A “new” education system focusing on students is the flavour of the day, empowering them to be learners who act, and not passive recipients. We take another look at the evolving educational landscape and see how research in Singapore schools is redefining the way we learn.
Looking Back at Tradition
Research emerging from the field of learning sciences is redefining the way we understand how students learn in the 21st century.
The traditional classroom is based on a top-down structure where the teacher is seen as the only source of knowledge who should not be challenged, while students merely reproduce information they have received.
But with the changing times, we realize that this will not help tomorrow’s students, who need to be active participants in their learning. We need to focus on facilitating learning.
In the 21st century classroom, this top-down approach to learning and teaching needs to give way to new relationships between learners and teachers.
Moving beyond the Past
Findings from LSL research projects can help to enlighten us on two key areas: 21st century learning and 21st century pedagogy.
Examples of 21st century learning include: (a) Knowledge Building, (b) New Media Literacies, and (c) Game-based Learning.
Examples of 21st century pedagogy include: (a) Productive Failure, (b) Student-created Models, and (c) Play-Dialog-Performance.
These new approaches to learning and pedagogy may be combined in powerful ways – bringing them forward into the 21st century.
Pairing Knowledge Building and Productive Failure
LSL research has found that learning through Knowledge Building (KB) increases student motivation to learn. Students take ownership of their learning when they understand that they can contribute to the pool of public knowledge, or even challenge it.
KB may be paired with Productive Failure (PF) pedagogy. Victor explains, “PF is based on the premise that it can be more effective when we allow students to explore learning without providing immediate scaffolding.”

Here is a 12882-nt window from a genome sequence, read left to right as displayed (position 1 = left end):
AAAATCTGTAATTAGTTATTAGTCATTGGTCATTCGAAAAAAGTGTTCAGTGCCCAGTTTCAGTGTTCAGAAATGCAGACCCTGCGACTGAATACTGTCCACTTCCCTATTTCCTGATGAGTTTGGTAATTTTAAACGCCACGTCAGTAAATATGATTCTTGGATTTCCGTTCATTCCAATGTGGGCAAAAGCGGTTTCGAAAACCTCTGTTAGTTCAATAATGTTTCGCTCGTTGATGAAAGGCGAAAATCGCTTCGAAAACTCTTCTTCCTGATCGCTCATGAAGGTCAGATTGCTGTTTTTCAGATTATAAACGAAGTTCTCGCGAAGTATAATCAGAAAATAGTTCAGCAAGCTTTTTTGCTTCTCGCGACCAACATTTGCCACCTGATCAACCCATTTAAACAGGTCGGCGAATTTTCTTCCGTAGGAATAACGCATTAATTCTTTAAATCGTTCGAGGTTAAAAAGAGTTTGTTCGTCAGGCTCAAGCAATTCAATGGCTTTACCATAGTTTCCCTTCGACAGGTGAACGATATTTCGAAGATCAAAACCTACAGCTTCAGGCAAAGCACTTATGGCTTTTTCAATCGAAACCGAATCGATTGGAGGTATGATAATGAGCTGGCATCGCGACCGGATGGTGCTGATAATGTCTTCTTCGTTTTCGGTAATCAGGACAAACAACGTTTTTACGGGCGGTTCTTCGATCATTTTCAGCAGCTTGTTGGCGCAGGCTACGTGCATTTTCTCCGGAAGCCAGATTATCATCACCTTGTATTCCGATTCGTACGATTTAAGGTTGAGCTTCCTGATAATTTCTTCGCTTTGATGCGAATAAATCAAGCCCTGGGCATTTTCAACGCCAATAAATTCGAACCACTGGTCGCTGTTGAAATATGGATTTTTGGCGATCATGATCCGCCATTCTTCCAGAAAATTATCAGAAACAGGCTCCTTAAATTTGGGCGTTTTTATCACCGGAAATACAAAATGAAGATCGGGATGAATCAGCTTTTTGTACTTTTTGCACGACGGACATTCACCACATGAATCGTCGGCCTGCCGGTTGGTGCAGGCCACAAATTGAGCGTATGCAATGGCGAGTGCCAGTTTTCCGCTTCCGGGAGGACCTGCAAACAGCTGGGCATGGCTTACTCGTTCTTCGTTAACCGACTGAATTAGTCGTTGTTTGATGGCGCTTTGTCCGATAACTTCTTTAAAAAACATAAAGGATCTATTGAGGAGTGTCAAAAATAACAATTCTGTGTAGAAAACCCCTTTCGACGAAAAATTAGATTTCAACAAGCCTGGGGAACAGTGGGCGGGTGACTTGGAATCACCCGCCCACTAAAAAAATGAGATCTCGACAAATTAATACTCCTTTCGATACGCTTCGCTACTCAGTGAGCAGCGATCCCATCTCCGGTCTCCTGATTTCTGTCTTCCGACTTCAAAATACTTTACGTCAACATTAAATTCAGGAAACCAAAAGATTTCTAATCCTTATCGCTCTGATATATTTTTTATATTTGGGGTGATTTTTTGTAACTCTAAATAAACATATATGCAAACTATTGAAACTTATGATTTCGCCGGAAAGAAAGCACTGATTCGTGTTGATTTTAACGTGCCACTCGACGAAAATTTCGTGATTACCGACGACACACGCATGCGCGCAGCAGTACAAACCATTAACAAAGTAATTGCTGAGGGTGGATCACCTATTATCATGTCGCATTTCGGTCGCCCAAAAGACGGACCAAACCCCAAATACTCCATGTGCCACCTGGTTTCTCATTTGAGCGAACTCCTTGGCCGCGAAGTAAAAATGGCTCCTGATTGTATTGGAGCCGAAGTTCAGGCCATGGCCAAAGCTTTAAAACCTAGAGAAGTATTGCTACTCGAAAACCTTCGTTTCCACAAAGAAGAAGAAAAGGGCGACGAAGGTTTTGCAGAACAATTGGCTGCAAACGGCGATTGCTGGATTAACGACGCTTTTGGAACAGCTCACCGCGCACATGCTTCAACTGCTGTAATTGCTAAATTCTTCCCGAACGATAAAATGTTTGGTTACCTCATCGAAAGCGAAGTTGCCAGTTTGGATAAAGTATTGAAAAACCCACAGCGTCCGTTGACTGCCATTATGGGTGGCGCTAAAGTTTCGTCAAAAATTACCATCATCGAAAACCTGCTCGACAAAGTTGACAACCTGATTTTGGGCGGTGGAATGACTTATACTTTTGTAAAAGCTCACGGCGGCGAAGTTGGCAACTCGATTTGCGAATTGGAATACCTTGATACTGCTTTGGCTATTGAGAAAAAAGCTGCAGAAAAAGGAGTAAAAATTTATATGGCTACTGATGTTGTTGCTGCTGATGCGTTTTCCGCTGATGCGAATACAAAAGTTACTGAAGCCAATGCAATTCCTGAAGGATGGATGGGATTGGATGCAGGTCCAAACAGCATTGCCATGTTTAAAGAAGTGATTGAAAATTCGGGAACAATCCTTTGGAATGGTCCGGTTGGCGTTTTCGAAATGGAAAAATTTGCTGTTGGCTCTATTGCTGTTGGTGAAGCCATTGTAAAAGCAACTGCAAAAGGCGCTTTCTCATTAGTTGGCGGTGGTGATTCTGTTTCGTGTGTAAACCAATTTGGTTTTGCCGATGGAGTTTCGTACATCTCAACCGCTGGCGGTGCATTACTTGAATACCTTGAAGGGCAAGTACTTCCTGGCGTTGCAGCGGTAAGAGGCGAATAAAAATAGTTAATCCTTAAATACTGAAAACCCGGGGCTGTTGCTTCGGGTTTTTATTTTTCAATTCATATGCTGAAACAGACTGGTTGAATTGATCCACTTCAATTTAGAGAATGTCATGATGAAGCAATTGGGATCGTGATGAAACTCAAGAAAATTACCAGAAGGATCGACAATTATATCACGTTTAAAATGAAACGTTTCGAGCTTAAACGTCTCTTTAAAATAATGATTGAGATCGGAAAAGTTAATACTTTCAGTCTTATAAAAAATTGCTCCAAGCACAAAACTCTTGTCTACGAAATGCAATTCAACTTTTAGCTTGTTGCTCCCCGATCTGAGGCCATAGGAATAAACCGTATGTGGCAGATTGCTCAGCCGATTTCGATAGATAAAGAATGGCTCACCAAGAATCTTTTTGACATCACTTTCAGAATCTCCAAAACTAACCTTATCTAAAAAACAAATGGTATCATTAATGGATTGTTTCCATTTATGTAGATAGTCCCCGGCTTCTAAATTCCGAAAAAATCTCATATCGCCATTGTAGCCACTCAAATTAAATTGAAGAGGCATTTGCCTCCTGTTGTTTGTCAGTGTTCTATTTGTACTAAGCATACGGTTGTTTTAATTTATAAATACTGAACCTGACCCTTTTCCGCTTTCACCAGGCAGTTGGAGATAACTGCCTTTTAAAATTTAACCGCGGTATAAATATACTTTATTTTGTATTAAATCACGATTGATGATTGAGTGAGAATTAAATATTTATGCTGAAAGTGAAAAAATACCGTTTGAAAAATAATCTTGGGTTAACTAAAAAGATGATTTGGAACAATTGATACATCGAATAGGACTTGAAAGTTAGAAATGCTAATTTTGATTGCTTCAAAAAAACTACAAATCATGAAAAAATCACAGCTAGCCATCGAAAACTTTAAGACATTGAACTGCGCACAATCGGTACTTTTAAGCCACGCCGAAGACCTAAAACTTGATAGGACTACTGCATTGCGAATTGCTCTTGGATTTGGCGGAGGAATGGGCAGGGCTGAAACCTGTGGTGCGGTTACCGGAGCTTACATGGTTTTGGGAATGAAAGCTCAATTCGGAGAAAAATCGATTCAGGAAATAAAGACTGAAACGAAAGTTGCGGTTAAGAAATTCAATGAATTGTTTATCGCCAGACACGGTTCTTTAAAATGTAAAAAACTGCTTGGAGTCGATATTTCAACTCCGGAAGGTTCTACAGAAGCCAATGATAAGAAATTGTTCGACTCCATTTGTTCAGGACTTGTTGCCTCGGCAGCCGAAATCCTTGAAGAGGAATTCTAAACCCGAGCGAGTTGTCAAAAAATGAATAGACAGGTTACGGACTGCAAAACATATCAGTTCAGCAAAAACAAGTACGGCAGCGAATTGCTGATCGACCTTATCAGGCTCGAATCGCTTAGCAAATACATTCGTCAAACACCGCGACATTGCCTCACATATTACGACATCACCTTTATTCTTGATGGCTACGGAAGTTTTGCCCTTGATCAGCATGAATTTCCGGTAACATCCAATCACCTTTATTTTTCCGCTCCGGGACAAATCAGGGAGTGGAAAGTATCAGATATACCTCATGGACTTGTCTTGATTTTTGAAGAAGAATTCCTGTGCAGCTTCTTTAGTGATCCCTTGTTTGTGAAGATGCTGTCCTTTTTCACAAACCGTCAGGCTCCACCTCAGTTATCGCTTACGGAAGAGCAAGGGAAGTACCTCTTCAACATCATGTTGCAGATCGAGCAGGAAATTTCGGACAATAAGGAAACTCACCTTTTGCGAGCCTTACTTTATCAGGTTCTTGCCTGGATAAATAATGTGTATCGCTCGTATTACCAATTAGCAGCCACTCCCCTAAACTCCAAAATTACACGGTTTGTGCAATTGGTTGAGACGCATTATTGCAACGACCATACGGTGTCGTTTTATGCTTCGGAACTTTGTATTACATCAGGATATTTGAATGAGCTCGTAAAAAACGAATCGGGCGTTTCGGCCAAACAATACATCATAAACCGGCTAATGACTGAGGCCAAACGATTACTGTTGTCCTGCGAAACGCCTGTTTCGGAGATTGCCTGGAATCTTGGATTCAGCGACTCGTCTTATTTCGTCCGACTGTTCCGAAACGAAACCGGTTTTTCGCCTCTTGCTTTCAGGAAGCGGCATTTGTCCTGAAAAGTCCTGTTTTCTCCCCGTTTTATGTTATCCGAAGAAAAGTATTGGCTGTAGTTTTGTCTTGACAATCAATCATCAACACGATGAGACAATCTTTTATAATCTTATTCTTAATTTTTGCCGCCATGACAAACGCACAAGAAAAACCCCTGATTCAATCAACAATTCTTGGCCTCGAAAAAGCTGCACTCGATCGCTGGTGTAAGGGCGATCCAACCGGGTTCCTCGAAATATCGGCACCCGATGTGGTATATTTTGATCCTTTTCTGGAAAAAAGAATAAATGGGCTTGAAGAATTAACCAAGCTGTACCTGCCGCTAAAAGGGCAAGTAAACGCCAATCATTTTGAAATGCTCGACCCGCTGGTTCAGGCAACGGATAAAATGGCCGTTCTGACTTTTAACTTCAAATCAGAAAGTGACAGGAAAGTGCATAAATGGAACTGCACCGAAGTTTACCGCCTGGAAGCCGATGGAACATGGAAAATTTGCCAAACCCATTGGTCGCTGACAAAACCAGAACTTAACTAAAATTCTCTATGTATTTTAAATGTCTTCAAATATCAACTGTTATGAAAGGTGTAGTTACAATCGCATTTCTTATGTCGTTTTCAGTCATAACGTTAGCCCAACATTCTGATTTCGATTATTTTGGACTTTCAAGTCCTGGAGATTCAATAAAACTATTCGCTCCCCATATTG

By allowing failure as students try to build knowledge on their own, especially at the outset, students start to learn by and for themselves.
The teacher adopts the role of collaborator and facilitator, allowing students time and space to explore, providing an encouraging presence, and helping only when absolutely necessary, but students control their learning progress.
Balancing New Media Literacies and Student-created Models
The research on New Media Literacies (NML) in learning shows that students need more opportunities to explore alternate media for learning, meaning making and knowledge construction.
Students who are exposed to interactions online (such as social chat rooms or peer-to-peer messaging) are found to have developed a personal voice or identity online. This, in turn, benefits their face-to-face interactions in the real world.
Teaching using Student-created Models (SCM) balances well with NML. Based on inquiry learning, this pedagogy allows students to build their own representations of knowledge. Students learn to develop an individual voice or identity as each student produces a different model.
Combining NML learning with SCM teaching balances the scales of power – traditionally seen to only reside in the teacher – by shifting some of it to the students. They are empowered to learn in their own unique ways.
Partnering Game-based Learning and Play-Dialog-Performance
In Game-based Learning (GBL) learning, as the name suggests, students learn through playing games.
As the game environment provides opportunities to enact assigned roles (such as leaders), this type of learning develops different skills (such as leadership).
“This leadership role can also be expanded to a broader learning outcome of forming identities. Students are engaged in on- and off-line identity construction in a positive way – they are more likely to view themselves as leaders or empowered learners,” says Victor.
Try partnering GBL with Play-Dialog-Performance (PDP). Allow students to first Play without prior instructions from teachers, then engage them in Dialog about their thoughts and reflections, and let them Perform real-world tasks that were simulated in the games.
Victor explains, “This model is beneficial for higher order thinking and real-life problem-solving skills development.”
By partnering GBL and PDP, students bring their positive identities formed in the games into the real world, where they can quickly apply their newly learned skills. They may then progress to higher order thinking skills and take on more advanced problems to solve.
Advancing with the Times
The times are changing and so must our way of teaching. The teacher can no longer be the only source of knowledge; this role must now be passed on to the student.
The new role of a teacher is to facilitate learning. In this educational landscape, students learn not because they are told to, but because they are responsible for themselves. Students of the 21st century must be the ones who steer their own learning.